R\[\infty\] \[\frac{L}{A}\]

R = \[\frac{pL}{A}\]

Here, is a proportionality constant, which is known as the specific resistance.  The resistance of a homogeneous chunk of a material of unit length and unit cross-section is defined as the resistivity or specific resistance of the material. Quantitatively,

p = \[\frac{RA}{L}\]

The SI unit of specific resistance is Ohmm (\[\Omega\] . m) .


Resistance unit conversion table

CGS unit of resistance is esu of resistance or statohm (stat \[\Omega\]). It is related to ohm as,

1 \[\Omega\] = \[\frac{1V}{1A}\]

 = \[\frac{1/300 stat  V}{3 × 10^{9} stat A}\]

= \[\frac{1}{9}\]  X \[10^{11}\]  stat \[\Omega\]

1 stat \[\Omega\] = 9 X \[10^{11}\] \[\Omega\]

Another unit of resistance is emu of resistance and it is related to ohm as,

1 emu of resistance = \[\frac{1 emu of potential}{1 emu of current}\] 

            = \[\frac{10^{-8} V}{10A}\]

             = \[10^{-9}\] \[\Omega\]


Some Useful Units are Listed Below


Unit

Conversion to Ohm

Kilo ohm (k 𝛀)

1 k 𝛀 = 103  𝛀

Mega ohm (M 𝛀)

1 M𝛀 = 106 𝛀

Stat ohm (stat 𝛀 )

1 stat 𝛀 = 9 X 1011 𝛀

emu resistance

1 emu of resistance = 10-9 𝛀


Solved examples

  1. A 5 mm diameter wire is produced from a chunk of metal. Another wire of diameter 1 cm is produced from an identical chunk. What is the ratio of the resistance of the two wires?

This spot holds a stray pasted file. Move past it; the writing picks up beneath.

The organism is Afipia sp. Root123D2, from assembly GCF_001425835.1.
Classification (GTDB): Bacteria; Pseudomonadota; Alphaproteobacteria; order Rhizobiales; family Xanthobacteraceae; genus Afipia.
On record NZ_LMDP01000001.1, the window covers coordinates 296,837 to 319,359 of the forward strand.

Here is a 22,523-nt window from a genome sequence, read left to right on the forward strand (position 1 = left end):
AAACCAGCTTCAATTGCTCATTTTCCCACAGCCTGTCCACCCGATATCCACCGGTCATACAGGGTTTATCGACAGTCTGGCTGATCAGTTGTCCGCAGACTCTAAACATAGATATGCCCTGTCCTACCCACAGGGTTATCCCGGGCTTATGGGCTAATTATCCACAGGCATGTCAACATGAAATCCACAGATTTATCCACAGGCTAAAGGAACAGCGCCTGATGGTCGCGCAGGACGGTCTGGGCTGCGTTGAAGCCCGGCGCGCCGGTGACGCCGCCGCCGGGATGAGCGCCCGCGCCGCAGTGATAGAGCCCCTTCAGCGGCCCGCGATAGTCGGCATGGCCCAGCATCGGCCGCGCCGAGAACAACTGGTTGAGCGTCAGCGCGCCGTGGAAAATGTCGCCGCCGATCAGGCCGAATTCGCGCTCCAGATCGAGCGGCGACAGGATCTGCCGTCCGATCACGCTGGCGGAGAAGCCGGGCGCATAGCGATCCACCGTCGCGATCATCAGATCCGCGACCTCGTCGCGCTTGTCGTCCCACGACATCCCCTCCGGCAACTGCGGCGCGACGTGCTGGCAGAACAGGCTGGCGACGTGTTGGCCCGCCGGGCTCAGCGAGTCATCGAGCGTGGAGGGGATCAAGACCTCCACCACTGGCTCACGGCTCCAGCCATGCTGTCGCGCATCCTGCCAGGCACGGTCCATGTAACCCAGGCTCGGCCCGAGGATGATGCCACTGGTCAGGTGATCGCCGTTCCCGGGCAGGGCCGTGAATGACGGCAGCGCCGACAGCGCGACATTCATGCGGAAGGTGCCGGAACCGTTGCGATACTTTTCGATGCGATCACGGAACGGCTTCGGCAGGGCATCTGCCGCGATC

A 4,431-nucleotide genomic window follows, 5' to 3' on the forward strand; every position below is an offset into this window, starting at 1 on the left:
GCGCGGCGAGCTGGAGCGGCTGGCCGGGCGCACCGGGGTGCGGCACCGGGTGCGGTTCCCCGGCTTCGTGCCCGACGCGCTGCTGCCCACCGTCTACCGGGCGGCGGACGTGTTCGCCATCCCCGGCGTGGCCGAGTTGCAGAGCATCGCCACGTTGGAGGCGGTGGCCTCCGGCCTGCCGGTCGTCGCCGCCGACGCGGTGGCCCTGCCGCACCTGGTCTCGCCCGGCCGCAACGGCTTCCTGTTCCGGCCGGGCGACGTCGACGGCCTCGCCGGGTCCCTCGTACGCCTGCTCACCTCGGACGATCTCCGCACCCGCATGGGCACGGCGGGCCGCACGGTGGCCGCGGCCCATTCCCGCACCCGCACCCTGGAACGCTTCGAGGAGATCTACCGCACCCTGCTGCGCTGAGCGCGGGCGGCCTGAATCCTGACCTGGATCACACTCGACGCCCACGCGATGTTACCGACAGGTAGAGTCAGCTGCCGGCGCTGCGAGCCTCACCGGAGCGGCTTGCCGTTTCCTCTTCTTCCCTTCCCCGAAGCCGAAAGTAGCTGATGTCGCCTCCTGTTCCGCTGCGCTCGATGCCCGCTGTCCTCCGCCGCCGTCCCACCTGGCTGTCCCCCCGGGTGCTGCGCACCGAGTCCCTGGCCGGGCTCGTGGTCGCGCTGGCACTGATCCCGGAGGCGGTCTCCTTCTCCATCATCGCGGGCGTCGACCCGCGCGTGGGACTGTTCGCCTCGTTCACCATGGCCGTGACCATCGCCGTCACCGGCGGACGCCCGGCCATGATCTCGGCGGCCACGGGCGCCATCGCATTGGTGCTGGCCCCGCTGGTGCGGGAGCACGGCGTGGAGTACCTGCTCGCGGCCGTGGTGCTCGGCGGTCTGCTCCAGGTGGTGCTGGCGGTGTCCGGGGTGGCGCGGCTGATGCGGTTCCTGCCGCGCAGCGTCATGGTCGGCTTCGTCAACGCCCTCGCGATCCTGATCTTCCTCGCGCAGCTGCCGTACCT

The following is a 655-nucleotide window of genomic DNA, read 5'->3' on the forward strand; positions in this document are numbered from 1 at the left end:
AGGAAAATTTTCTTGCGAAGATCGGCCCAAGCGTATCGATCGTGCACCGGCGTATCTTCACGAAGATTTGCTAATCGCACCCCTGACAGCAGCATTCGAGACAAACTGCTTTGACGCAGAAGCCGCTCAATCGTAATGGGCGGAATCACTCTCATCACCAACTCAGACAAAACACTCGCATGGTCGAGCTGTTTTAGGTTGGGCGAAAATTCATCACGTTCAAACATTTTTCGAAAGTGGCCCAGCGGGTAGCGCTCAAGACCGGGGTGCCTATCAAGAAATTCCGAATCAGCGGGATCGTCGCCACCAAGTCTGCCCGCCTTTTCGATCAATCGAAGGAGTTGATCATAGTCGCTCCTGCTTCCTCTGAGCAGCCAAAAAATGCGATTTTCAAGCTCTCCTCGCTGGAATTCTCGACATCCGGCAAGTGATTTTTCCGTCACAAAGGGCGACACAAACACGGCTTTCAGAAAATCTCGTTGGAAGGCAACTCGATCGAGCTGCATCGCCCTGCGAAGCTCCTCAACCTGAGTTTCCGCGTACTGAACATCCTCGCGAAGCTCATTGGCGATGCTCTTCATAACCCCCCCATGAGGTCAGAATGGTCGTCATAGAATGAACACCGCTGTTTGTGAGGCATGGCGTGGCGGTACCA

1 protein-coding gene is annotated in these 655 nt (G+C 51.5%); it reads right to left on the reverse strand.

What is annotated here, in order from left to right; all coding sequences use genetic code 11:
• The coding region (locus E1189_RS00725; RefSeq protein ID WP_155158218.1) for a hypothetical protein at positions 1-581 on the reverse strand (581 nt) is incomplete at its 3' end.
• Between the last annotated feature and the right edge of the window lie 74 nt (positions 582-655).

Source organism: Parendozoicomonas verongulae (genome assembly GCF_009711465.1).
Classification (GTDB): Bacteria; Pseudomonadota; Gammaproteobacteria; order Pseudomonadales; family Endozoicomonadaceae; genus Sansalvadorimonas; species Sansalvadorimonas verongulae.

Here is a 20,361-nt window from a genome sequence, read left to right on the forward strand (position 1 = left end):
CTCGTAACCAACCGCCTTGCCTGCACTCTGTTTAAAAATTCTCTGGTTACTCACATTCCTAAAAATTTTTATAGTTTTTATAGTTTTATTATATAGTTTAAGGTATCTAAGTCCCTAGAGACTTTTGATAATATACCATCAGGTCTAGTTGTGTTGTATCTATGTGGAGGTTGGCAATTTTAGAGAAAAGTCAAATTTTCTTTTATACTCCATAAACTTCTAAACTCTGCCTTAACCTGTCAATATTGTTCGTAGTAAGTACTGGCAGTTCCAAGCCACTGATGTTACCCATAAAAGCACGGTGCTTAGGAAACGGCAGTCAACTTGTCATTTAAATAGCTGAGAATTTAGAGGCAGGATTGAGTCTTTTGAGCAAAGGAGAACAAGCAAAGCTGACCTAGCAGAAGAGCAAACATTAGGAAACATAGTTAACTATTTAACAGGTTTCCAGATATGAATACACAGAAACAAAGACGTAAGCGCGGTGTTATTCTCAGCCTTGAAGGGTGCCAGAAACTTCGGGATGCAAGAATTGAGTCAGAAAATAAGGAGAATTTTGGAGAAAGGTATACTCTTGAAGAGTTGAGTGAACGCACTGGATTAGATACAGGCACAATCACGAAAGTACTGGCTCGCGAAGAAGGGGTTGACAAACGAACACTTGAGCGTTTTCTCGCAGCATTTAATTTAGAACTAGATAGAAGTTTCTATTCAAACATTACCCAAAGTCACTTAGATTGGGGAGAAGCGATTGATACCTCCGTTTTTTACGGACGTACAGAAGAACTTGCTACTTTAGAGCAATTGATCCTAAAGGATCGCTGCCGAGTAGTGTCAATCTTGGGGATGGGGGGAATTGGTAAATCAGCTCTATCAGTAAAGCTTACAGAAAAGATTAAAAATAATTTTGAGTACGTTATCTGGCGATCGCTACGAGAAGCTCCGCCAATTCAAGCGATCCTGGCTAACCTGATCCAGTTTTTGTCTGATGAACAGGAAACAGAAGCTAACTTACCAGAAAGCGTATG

Solution: Resistance of a wire of length L  and cross-section A  is \[\frac{pL}{A}\], where is the resistivity of the material. The mass and density of the chunk are m and  D respectively. If the diameter of a wire of volume V is d,

A = \[\frac{\pi d^{2}}{4}\]

V= \[\frac{m}{D}\]

L = \[\frac{V}{A}\]

Therefore, the resistance of a wire of diameter d is,

R = \[\frac{16pm}{\pi Dd^{4}}\]  

According to the problem, mass and density of the two wires of diameters \[d_{1}\] = 5 mm=0.5cm and \[d_{2}\]=1 cm are same such that the ratio of resistance is,

\[\frac{R_{1}}{R_{2}}\] = \[\left ( \frac{d_{2}}{d_{1}} \right )^{4}\]

\[\frac{R_{1}}{R_{2}}\] = \[\left ( \frac{1cm}{0.5cm} \right )^{4}\]

\[\frac{R_{1}}{R_{2}}\] = 16

The ratio of the resistance of the wires is 16:1.

  1. A parallel combination of two wires, made up of the same material, is connected to a battery. If the ratio of lengths and radii of the two wires are \[\frac{4}{3}\] and \[\frac{2}{3}\]  respectively, what is the ratio of currents flowing through the wires?

Solution: Resistance of a wire of length L and radius r is,

R = \[\frac{pL}{A}\] = \[\frac{pL}{\pi r^{2}}\]

 where,  is the resistivity of the material.

The ratio of lengths \[L_{1}\] and \[L_{2}\] of the two wires is,